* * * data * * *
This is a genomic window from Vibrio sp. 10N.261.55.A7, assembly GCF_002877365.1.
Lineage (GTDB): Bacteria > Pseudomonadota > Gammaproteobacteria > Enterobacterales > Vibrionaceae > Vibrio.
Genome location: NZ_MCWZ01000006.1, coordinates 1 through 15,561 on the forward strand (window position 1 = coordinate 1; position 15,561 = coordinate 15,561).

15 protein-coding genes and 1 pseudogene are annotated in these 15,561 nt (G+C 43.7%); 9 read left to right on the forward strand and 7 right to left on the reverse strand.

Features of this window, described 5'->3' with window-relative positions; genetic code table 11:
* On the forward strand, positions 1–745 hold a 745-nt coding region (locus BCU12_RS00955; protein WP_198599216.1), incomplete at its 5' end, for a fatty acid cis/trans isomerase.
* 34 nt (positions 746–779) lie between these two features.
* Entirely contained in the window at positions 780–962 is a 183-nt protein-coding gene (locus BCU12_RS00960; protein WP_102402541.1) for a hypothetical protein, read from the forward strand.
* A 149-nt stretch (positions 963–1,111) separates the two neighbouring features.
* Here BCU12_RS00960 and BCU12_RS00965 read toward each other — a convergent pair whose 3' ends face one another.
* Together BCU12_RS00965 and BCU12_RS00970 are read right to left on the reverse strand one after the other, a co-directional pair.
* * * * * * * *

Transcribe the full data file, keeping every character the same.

This is a genomic window from Vibrio sp. 10N.261.55.A7, assembly GCF_002877365.1.
Lineage (GTDB): Bacteria > Pseudomonadota > Gammaproteobacteria > Enterobacterales > Vibrionaceae > Vibrio.
Genome location: NZ_MCWZ01000006.1, coordinates 1 through 15,561 on the forward strand (window position 1 = coordinate 1; position 15,561 = coordinate 15,561).

15 protein-coding genes and 1 pseudogene are annotated in these 15,561 nt (G+C 43.7%); 9 read left to right on the forward strand and 7 right to left on the reverse strand.

Features of this window, described 5'->3' with window-relative positions; genetic code table 11:
* On the forward strand, positions 1–745 hold a 745-nt coding region (locus BCU12_RS00955; protein WP_198599216.1), incomplete at its 5' end, for a fatty acid cis/trans isomerase.
* 34 nt (positions 746–779) lie between these two features.
* Entirely contained in the window at positions 780–962 is a 183-nt protein-coding gene (locus BCU12_RS00960; protein WP_102402541.1) for a hypothetical protein, read from the forward strand.
* A 149-nt stretch (positions 963–1,111) separates the two neighbouring features.
* Here BCU12_RS00960 and BCU12_RS00965 read toward each other — a convergent pair whose 3' ends face one another.
* Together BCU12_RS00965 and BCU12_RS00970 are read right to left on the reverse strand one after the other, a co-directional pair.